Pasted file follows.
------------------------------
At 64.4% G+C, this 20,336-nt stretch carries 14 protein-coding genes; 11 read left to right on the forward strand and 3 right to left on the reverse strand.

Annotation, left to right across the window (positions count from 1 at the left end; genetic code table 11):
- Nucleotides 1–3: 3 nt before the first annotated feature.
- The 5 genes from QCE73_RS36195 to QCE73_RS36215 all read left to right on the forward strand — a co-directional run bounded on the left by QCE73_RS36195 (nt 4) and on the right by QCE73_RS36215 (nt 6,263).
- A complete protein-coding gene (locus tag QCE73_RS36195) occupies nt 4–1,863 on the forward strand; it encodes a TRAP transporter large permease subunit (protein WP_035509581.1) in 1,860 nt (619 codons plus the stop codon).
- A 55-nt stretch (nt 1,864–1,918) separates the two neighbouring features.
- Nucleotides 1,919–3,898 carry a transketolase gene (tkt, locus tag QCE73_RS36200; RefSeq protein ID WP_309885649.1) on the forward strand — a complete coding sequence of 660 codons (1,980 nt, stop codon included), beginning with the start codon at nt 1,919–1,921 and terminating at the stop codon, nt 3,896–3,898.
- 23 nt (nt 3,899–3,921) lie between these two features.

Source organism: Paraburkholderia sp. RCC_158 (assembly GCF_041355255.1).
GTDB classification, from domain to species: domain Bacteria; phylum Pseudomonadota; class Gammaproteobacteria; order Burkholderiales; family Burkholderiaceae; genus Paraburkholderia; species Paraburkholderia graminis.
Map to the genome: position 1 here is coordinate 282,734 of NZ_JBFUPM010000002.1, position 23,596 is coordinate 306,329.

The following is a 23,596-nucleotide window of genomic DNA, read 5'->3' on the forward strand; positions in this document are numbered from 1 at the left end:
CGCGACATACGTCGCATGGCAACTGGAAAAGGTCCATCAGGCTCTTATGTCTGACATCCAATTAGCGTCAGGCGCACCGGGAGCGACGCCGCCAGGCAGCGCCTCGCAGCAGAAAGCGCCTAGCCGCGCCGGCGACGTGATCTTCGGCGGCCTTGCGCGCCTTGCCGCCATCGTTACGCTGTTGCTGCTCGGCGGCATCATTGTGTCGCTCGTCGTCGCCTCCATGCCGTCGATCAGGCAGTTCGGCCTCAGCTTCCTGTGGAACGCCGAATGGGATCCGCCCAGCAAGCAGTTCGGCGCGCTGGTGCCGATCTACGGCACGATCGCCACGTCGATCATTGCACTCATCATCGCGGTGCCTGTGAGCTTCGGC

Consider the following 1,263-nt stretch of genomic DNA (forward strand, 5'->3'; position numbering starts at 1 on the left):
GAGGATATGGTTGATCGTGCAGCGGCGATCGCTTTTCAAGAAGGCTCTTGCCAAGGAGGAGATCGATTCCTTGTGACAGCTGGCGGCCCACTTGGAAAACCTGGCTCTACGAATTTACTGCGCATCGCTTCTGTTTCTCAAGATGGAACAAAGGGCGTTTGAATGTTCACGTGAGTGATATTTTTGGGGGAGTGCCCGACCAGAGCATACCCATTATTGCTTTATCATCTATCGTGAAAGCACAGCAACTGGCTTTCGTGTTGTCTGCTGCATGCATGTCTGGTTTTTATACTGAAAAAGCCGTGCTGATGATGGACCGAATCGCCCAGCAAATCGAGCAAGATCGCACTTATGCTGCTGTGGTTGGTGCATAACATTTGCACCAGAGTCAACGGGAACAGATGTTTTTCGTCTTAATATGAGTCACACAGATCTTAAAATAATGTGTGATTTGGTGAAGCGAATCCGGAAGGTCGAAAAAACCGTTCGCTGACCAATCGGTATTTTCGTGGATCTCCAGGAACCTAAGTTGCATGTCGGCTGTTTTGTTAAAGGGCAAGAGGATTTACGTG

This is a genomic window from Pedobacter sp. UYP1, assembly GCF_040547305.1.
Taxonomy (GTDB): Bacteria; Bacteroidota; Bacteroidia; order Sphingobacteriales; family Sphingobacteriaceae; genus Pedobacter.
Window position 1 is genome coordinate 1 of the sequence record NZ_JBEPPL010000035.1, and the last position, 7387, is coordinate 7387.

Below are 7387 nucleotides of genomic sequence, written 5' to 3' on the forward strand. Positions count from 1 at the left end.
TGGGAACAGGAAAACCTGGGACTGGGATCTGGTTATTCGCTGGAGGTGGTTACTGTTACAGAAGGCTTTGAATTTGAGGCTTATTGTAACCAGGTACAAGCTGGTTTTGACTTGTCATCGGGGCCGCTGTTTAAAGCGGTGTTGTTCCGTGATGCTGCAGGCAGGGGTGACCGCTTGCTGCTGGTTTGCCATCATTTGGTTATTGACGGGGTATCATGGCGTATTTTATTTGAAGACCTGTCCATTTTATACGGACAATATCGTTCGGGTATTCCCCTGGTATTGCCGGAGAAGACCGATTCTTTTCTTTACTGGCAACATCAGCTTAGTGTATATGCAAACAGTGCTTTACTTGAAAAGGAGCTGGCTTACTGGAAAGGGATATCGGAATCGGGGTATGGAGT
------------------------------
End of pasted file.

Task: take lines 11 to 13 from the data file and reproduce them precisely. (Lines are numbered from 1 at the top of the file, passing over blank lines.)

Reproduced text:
Map to the genome: position 1 here is coordinate 282,734 of NZ_JBFUPM010000002.1, position 23,596 is coordinate 306,329.

The following is a 23,596-nucleotide window of genomic DNA, read 5'->3' on the forward strand; positions in this document are numbered from 1 at the left end:
CGCGACATACGTCGCATGGCAACTGGAAAAGGTCCATCAGGCTCTTATGTCTGACATCCAATTAGCGTCAGGCGCACCGGGAGCGACGCCGCCAGGCAGCGCCTCGCAGCAGAAAGCGCCTAGCCGCGCCGGCGACGTGATCTTCGGCGGCCTTGCGCGCCTTGCCGCCATCGTTACGCTGTTGCTGCTCGGCGGCATCATTGTGTCGCTCGTCGTCGCCTCCATGCCGTCGATCAGGCAGTTCGGCCTCAGCTTCCTGTGGAACGCCGAATGGGATCCGCCCAGCAAGCAGTTCGGCGCGCTGGTGCCGATCTACGGCACGATCGCCACGTCGATCATTGCACTCATCATCGCGGTGCCTGTGAGCTTCGGC